Just trying to write a post on the blog from the DS itself. Obviously, typing isn't much fun, and although the DS has a camera I don't know if there's a way to upload a pic.
There is handwriting recognition but it is very slow although it does recognise 'natural' writing, rather than using glyphs like the Palm. Too tiring to continue...
Okay, so carrying on on the more normal format of the PC. Onto generalities first.
The new DSi is not as high, slightly wider and the same depth as the DS Lite and rather than the lacquered finish of its predecessor the DSi is matt black (or white, if you're a girl). The power button has been moved to the left side of the screen inside the clamshell, and the volume slider that was mounted on the front of the DS Lite is on the left side of the console. The power supply socket is different to the DS Lite's and it also won't get into your DS Lite case. I never used the Gameboy Advance slot in the front of the DS Lite, so I don't care that it's not on the DSi, but apparently those that like homebrew software for their DS are disappointed. The acekard 2i I just ordered apparently works just fine for this purpose (I bought it to play MP3s and read books, believe it or not).
The buttons are less raised (with the exception of the shoulder buttons that now stand proud of the console rather than being flush with the case as in the DS Lite. I'm not sure why this decision was taken as it makes the console less comfortable for these hads to hold, especially in Mario Kart. The buttons also now have an annoying micro-switch click meaning that late night gaming sessions in bed are annoyingly loud.
It is nice that you can hold down the select button and use the volume controls to raise and lower the brightness of the screen in-game, rather than having to turn the unit off to do so, and the quit hit of the power switch that returns you to the main menu is also appreciated.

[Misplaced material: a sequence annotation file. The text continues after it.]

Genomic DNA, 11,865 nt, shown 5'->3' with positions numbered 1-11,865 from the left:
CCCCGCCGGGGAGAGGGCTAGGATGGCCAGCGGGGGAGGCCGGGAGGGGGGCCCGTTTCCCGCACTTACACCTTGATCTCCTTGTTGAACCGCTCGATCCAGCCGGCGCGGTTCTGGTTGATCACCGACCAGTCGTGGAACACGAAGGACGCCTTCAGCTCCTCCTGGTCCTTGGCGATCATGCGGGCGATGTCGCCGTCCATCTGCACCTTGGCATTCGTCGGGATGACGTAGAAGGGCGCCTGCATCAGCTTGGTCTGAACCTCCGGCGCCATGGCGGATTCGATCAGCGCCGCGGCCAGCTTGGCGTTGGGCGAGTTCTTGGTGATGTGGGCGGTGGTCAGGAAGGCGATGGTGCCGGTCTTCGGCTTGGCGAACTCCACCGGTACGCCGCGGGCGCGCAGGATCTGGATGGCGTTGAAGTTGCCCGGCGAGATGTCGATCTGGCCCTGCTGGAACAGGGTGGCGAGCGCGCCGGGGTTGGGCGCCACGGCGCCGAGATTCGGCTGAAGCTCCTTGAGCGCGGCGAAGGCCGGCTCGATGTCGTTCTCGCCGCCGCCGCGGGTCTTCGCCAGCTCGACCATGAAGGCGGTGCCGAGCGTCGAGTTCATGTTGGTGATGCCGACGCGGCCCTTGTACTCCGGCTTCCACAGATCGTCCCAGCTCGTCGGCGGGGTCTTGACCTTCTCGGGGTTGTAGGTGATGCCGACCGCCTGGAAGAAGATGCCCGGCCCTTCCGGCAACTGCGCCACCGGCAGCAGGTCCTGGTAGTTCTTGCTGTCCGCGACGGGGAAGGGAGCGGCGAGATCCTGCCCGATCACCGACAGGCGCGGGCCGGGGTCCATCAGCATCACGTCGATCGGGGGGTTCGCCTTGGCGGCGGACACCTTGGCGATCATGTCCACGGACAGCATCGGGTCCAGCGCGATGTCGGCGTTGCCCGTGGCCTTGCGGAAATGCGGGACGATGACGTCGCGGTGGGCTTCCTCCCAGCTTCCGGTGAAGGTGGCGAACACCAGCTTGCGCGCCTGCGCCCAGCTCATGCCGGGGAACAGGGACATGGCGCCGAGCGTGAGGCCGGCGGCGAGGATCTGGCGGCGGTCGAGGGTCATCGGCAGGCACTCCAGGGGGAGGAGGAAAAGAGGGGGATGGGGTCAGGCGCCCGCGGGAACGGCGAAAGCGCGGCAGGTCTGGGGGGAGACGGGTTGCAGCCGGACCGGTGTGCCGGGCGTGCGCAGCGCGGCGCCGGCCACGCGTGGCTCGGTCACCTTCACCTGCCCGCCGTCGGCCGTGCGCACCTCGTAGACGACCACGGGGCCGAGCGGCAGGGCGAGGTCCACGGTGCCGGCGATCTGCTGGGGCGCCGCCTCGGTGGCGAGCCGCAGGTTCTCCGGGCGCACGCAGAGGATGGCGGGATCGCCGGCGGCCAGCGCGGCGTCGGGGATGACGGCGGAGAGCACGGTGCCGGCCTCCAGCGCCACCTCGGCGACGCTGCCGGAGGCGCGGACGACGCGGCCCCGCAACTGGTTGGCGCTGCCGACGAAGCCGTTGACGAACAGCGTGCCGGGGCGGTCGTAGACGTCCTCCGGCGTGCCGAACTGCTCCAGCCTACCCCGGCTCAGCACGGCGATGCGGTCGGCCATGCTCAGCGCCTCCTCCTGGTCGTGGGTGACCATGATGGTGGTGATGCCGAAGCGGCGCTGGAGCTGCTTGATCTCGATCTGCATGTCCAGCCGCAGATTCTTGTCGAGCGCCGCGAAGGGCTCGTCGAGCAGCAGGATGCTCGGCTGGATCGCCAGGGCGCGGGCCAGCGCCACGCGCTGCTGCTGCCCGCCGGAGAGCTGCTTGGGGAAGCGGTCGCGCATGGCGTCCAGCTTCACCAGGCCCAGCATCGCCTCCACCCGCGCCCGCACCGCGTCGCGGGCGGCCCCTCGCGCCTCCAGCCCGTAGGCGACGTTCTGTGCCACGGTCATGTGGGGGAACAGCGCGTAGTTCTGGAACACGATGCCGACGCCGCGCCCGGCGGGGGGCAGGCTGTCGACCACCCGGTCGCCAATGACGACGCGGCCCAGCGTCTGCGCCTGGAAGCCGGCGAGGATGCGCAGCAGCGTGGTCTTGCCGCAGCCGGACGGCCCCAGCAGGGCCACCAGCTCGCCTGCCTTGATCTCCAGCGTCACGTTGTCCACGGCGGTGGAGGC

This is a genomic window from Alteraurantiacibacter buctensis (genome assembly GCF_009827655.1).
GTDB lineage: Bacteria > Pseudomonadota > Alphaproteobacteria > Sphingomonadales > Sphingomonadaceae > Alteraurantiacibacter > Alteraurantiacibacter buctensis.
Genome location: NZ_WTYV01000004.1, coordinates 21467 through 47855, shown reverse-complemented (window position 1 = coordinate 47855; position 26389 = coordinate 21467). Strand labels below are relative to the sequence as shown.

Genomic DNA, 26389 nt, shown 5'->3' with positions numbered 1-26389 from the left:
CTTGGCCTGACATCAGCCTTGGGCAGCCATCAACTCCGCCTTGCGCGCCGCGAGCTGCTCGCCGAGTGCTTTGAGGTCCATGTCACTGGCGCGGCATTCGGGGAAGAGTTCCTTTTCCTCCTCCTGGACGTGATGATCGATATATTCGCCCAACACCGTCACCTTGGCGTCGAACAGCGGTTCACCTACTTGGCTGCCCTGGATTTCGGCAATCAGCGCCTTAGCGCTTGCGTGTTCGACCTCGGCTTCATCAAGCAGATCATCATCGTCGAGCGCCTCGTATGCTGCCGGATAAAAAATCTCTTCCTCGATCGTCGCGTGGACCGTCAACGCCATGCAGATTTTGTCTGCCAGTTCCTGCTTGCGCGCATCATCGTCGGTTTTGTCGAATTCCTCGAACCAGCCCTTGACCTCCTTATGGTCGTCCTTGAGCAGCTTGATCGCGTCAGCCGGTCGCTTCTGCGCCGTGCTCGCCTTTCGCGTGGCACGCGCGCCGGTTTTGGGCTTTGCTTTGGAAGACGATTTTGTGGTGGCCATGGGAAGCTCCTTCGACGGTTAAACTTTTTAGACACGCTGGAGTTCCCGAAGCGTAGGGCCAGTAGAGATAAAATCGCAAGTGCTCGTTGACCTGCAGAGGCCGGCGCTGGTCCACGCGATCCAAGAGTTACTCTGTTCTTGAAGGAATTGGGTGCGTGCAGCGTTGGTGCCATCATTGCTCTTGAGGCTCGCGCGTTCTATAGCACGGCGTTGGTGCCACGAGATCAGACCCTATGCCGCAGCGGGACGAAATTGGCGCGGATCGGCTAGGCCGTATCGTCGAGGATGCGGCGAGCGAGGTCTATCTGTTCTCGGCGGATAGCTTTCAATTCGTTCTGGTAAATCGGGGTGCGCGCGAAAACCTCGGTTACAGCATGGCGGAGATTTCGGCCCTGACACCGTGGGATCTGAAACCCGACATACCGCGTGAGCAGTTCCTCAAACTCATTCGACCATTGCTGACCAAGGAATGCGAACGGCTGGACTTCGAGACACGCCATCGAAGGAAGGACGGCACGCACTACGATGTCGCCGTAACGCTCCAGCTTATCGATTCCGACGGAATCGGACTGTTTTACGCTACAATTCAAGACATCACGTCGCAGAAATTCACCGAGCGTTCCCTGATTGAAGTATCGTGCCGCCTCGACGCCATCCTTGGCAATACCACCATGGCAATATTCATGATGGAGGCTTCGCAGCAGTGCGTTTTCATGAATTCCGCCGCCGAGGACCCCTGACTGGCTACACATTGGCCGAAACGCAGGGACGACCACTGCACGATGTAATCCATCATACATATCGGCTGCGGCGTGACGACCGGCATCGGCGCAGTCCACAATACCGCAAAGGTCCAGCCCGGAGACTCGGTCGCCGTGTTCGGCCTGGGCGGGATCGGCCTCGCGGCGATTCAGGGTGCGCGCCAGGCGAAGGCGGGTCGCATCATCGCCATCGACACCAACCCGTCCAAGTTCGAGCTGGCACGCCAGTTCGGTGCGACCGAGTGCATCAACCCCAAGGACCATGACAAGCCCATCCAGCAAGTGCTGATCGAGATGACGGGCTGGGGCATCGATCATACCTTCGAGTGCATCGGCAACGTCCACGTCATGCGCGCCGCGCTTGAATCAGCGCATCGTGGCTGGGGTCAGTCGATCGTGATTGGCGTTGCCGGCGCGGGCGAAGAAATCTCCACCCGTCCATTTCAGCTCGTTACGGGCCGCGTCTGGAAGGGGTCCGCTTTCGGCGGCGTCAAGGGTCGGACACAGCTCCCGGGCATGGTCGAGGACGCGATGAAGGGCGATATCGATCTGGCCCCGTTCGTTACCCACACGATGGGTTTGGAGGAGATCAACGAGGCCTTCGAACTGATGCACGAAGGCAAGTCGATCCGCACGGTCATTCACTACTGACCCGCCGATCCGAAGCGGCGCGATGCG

The DSi has an updated interface that is far more "iPhone" than the DS Lite with icons you can swish around, and has three major new additions, one of which is the main reason for buying the DSi. These are a camera (or pair of them, one inside, one out), a sound tool and a web browser (that I used to post the start of this post). The browser is the same Opera-sourced browser as the Wii has, only rejigged a bit for the smaller screen real estate of the DSi. It has a column mode to read web pages adjusted to fit onto the two screens and scrolling up through them. Overview mode by contrast uses the top screen to show the whole page in miniature with a red box on it showing the area shown on the bottom screen.
The DSi shop is like the Wii shop on that console. The first reason to go there is to get the browser (free of charge) and to claim your 1,000 DSi points to spend on other software. You cannot limit access to the DSi shop meaning that small fingers can go there and download software without your wanting to. The Parental lock only affects what games can be played on the DSi, a serious oversight in my opinion. The DSi shop also uses its own "currency" DSi points, that don't seem to be interchangeable with Wii points or DS stars, resulting in a overcomplex system.
The built-in camera and sound software means that the DSi might get used less for playing actual games than playing around and both offer some nice features. I particularly liked the face tracking in the camera software to put a moustache or glasses on a face, and the sound playback altering pitch and duration always raises lots of giggles from Finn.
If it hadn't been for the ability to browse the web (using a WPA2 wifi connection) and use an SD card for storage I probably wouldn't have looked twice at the DSi. The DS Lite is a fantastic little game console and hard to improve upon. The DSi is not for everyone in my opinion, if all you want to do is play games then you don't need it. With the problems with the parental controls and buttons I can't give it more than 3/5.